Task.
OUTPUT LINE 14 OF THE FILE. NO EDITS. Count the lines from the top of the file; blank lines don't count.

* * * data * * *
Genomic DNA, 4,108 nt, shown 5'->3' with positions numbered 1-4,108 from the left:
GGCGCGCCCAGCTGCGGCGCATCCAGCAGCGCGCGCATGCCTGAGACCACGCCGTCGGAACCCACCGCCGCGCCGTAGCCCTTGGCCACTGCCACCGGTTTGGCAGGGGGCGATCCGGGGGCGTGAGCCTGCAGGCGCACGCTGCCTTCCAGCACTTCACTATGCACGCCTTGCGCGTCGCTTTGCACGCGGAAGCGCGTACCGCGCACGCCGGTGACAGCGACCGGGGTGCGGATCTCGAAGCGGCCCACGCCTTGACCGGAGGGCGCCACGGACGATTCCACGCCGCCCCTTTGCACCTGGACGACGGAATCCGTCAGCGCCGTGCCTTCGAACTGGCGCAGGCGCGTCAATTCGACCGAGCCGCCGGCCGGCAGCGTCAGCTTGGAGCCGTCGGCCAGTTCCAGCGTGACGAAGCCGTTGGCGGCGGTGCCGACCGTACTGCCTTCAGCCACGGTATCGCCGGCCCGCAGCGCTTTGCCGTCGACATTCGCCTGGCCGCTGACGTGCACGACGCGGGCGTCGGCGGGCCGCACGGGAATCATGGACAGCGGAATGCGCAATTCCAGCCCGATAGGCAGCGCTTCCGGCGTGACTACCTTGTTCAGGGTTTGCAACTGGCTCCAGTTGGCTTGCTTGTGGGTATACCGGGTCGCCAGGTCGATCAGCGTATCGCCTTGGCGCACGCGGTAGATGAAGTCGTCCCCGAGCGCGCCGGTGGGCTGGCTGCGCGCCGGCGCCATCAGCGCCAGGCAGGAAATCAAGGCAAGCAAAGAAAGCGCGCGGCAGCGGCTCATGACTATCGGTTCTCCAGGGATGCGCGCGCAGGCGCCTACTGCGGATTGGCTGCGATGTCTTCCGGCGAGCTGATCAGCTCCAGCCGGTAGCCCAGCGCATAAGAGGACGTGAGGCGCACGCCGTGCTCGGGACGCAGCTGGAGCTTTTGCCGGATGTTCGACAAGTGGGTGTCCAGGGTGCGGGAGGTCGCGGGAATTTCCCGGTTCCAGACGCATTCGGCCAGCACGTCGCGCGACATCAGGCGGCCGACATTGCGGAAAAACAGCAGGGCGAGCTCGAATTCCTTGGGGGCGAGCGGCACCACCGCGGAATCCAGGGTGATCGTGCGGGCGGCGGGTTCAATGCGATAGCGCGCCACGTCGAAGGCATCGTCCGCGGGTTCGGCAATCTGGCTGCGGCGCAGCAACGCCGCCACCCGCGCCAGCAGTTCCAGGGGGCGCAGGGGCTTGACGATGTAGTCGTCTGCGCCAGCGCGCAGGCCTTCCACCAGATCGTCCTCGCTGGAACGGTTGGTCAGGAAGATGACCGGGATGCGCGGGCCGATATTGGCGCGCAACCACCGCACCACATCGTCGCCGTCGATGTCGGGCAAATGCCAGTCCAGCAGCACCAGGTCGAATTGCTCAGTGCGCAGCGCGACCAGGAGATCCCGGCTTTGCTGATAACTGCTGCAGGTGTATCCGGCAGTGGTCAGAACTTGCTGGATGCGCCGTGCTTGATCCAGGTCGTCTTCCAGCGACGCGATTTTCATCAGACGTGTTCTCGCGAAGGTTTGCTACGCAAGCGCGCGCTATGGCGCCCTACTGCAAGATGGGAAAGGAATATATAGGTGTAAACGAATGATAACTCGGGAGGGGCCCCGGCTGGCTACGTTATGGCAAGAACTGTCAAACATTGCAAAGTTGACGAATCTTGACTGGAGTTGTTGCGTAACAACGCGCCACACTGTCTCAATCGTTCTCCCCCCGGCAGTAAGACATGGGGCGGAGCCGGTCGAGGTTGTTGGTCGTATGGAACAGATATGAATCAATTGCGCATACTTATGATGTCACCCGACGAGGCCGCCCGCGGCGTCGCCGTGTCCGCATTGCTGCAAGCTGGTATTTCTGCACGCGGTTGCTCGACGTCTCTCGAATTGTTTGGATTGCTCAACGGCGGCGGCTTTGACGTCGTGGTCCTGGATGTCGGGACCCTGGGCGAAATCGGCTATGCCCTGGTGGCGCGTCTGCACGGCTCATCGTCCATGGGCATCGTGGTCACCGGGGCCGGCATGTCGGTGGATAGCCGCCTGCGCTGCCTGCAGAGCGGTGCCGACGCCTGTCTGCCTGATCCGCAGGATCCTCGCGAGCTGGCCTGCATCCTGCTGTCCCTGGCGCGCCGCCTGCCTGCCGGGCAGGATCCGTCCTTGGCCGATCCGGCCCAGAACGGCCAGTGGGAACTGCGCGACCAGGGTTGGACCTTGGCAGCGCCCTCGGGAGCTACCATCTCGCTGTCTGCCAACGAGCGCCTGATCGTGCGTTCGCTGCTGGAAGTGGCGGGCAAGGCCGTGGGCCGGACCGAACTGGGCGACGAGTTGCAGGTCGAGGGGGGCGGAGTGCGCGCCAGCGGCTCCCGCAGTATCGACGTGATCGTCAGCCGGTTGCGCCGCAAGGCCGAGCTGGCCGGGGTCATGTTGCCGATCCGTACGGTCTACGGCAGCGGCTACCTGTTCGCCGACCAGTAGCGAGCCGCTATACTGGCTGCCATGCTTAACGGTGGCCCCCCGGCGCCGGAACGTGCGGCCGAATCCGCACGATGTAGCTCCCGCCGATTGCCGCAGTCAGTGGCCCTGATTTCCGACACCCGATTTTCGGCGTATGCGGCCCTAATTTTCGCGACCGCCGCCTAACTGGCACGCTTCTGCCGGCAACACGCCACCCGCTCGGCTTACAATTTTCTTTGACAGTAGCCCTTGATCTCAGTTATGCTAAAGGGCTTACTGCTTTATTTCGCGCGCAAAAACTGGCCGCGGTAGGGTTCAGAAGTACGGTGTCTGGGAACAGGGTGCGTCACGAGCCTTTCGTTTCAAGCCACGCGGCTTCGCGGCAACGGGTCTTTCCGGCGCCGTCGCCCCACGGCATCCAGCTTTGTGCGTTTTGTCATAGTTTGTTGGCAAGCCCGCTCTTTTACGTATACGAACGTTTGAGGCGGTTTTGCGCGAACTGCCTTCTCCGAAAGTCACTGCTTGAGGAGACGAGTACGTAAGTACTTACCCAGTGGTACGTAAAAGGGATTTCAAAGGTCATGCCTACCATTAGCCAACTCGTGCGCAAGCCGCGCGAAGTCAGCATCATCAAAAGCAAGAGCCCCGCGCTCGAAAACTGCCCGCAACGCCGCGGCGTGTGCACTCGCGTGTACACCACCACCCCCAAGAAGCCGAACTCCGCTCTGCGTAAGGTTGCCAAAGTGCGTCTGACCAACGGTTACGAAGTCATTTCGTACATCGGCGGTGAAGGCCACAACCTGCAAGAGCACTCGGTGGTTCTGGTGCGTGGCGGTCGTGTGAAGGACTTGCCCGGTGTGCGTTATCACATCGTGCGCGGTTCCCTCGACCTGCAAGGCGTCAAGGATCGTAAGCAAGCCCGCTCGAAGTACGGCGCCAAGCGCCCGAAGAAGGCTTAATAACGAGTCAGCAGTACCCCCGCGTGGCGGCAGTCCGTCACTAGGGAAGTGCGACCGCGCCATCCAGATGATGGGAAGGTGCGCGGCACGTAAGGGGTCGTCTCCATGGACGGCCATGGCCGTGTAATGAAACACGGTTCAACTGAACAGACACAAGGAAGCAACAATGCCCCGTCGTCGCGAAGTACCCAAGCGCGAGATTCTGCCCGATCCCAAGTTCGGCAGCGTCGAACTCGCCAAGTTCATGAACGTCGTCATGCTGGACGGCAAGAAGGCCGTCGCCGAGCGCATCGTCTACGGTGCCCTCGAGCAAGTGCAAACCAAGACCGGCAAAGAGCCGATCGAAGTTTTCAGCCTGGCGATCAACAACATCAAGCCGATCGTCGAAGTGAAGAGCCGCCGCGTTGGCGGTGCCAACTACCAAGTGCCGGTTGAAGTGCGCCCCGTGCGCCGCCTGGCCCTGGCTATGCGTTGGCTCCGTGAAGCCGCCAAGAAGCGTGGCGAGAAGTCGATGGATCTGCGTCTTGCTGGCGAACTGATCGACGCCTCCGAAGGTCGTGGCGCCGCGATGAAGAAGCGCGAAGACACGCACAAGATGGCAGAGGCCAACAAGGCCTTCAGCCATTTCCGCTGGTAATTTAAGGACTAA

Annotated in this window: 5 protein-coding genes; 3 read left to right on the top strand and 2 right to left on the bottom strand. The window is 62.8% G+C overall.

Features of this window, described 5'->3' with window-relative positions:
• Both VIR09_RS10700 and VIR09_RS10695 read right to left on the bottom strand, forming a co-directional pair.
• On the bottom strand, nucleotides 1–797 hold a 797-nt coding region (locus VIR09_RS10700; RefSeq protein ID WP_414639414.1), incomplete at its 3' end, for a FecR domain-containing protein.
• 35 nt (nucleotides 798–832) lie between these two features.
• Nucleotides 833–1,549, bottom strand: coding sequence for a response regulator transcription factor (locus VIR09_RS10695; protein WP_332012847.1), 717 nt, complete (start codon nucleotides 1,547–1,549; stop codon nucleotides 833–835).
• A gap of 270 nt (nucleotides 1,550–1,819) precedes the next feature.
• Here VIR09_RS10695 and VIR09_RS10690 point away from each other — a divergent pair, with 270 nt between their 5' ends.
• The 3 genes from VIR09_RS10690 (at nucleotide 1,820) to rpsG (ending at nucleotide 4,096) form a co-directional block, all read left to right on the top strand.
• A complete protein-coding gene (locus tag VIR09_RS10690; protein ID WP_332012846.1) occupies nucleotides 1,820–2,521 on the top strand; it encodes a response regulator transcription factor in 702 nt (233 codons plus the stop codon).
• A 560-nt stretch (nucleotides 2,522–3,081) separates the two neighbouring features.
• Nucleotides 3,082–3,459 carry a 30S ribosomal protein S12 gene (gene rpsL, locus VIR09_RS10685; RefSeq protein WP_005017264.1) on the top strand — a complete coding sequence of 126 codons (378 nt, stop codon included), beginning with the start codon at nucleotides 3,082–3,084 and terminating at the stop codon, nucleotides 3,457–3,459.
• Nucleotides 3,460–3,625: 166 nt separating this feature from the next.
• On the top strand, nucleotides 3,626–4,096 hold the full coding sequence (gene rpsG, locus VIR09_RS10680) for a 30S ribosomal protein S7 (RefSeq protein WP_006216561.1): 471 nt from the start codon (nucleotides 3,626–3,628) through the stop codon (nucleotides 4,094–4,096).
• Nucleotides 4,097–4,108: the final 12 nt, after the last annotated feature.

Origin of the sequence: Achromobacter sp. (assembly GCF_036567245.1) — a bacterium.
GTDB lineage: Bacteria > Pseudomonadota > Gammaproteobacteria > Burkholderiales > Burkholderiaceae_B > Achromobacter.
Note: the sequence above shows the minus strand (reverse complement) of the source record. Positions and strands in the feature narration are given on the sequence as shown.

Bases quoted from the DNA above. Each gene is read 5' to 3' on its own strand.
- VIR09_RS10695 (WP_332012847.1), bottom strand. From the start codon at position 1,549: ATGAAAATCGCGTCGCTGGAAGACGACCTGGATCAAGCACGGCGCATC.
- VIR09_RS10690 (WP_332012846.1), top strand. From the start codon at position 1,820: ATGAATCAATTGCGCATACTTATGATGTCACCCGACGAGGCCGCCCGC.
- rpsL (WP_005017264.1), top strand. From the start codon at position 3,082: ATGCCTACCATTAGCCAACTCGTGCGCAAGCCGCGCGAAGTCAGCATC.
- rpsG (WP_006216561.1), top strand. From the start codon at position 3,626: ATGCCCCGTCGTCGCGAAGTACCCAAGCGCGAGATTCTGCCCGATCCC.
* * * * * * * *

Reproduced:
• Nucleotides 3,082–3,459 carry a 30S ribosomal protein S12 gene (gene rpsL, locus VIR09_RS10685; RefSeq protein WP_005017264.1) on the top strand — a complete coding sequence of 126 codons (378 nt, stop codon included), beginning with the start codon at nucleotides 3,082–3,084 and terminating at the stop codon, nucleotides 3,457–3,459.